My understanding, although it could be wrong, is that the fasting glucose and the A1c in early type 1 in children may not be that conclusive and there is better testing that can be done. The endocrinologist said today that he did not feel his symptoms indicate diabetes and that since his one fasting blood glucose was normal and his A1c was normal at 5.4, my son probably does not have type 1 diabetes. He said that for the frequent urination, he may have diabetes insipidus or a rare pituitary gland disorder and, with regard to his other symptoms, they are out of his realm of expertise.
So, does this sound like I should push for another doctor to do further diabetic testing? Do you have any further suggestions? I am at my wits' end. He has so many days that he does not feel well so he has missed a lot of school and had a lot of late days. The school is getting mad at me and frustrated with him. They treat him like he is faking everything and other family members are acting as though they think he is fine and blow him off when he does not feel well.
This does not sound normal at all, but I am not sure that is sounds like typical diabetes either. However, the random blood glucose values you have obtained are iffy - three were definitely abnormal. This could be the earliest stages of the pancreas function deteriorating and thus a pre-diabetes stage. I would think a consultation with a good pediatric diabetologist would be in order and there should not be a problem with your primary doctor making such a referral since you do not have a diagnosis. This does not sound like typical pituitary disease, however, but this would be important to rule out as well since you do not have good explanations for any of these symptoms. More persistent excess urination, frequent urination, enuresis and/or weight loss would demand that you see someone urgently and it is also important to keep watching the blood glucose levels. Richard Mauseth in Woodinville may be a resource for you to consult if the other pediatric endocrinologists are unavailable. The people at Children's Hospital in Seattle, even if they are very busy, will have some new patient appointments even if you have to wait for several months. Lastly, if you ask the appointment folks about going on a cancellation list, they will often be able to fill you in at the last minute and then you can get seen by any busy specialist anywhere.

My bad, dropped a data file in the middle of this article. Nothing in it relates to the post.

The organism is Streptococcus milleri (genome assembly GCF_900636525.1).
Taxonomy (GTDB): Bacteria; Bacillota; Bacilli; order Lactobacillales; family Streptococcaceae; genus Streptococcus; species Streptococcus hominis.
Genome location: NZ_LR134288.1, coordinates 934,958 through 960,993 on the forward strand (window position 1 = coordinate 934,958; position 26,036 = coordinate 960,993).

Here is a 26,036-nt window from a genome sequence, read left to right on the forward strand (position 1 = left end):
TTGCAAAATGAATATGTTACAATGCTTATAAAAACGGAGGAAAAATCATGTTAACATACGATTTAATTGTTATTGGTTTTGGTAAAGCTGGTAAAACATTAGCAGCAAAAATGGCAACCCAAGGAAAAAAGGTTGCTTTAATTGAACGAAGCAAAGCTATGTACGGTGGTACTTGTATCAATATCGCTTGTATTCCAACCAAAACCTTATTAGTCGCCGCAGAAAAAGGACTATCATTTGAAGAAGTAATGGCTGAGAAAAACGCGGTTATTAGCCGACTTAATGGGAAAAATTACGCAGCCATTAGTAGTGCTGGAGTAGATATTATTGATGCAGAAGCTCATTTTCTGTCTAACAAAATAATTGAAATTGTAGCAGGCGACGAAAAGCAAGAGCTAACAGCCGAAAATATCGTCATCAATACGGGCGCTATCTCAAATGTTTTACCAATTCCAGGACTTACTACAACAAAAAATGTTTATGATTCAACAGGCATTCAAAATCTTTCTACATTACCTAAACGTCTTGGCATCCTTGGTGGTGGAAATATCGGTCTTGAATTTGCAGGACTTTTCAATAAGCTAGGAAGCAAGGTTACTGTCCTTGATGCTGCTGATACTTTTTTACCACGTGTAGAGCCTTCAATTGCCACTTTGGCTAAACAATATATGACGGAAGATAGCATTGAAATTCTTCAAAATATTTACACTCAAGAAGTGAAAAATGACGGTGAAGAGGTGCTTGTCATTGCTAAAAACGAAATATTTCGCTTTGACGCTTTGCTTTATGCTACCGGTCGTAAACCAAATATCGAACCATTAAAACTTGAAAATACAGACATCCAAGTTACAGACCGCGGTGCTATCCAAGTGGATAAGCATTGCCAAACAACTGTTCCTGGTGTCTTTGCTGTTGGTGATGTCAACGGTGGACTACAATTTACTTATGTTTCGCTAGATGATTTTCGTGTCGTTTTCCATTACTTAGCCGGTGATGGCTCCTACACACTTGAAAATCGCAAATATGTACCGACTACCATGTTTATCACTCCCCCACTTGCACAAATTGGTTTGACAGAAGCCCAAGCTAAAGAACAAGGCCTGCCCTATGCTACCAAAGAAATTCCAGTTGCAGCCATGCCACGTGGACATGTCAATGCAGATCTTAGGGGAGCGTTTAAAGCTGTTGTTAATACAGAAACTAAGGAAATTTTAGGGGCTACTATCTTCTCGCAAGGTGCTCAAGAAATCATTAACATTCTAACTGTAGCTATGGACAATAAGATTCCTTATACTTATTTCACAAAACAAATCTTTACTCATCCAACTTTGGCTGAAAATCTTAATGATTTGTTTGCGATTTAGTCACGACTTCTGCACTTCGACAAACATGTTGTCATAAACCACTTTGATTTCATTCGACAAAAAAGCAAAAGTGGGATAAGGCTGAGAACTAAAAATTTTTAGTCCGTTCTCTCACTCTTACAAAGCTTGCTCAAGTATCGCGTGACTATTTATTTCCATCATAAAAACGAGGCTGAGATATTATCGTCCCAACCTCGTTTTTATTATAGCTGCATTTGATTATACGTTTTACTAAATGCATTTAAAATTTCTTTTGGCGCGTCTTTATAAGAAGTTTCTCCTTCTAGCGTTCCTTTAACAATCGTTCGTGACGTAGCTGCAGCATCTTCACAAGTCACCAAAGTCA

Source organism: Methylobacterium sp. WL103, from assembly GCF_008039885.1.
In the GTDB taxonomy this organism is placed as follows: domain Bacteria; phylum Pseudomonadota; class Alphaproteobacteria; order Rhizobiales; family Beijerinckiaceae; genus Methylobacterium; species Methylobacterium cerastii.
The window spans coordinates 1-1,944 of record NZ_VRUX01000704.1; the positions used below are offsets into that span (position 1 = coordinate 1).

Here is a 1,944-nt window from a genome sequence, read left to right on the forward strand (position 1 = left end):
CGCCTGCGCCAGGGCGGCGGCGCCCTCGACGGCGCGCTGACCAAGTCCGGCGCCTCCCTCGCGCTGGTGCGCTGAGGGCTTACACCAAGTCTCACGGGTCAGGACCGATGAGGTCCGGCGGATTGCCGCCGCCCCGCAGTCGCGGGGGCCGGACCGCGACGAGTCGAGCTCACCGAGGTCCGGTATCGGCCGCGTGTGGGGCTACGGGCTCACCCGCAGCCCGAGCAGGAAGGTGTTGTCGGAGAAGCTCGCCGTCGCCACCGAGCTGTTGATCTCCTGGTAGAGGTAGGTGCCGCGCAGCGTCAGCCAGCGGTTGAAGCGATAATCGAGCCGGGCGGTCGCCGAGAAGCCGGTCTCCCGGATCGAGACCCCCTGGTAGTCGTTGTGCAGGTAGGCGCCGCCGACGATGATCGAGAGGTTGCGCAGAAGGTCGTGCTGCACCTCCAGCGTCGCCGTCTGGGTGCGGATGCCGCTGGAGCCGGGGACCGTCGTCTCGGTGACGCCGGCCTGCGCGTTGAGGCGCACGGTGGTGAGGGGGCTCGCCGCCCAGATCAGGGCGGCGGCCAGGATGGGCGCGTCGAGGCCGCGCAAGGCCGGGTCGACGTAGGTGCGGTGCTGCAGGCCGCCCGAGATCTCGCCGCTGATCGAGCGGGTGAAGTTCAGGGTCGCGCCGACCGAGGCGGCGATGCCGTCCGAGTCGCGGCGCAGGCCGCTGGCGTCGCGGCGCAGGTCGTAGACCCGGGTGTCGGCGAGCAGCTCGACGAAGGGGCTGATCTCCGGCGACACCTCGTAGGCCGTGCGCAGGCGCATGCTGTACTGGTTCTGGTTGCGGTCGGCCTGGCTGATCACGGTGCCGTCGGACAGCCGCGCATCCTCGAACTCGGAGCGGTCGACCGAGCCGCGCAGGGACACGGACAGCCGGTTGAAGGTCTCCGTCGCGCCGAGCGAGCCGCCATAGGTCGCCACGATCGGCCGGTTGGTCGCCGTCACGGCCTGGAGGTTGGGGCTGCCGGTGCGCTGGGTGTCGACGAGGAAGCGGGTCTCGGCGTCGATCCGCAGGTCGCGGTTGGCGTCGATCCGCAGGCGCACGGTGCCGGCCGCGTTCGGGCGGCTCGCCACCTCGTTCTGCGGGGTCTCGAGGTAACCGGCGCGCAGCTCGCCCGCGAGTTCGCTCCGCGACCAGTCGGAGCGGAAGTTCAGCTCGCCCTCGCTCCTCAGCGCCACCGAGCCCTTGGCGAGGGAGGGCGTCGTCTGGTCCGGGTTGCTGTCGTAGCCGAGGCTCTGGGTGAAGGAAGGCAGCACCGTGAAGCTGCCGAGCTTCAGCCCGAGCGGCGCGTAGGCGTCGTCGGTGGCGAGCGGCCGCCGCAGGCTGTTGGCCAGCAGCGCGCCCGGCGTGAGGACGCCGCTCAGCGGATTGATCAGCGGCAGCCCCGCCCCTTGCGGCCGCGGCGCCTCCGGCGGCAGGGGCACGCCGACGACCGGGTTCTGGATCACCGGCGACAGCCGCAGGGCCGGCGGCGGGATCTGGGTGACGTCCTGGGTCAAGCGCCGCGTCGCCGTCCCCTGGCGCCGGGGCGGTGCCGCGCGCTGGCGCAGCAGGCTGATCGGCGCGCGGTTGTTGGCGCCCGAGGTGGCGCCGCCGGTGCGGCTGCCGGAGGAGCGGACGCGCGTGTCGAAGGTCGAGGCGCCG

Original posting 29 Dec 2008
Posted to Diagnosis and Symptoms
Last Updated: Tuesday April 06, 2010 15:10:18
This Internet site provides information of a general nature and is designed for educational purposes only. If you have any concerns about your own health or the health of your child, you should always consult with a physician or other health care professional.
This site is published by T-1 Today, Inc. (d/b/a Children with Diabetes), a 501c3 not-for-profit organization, which is responsible for its contents.
© Children with Diabetes, Inc. 1995-2016. Comments and Feedback.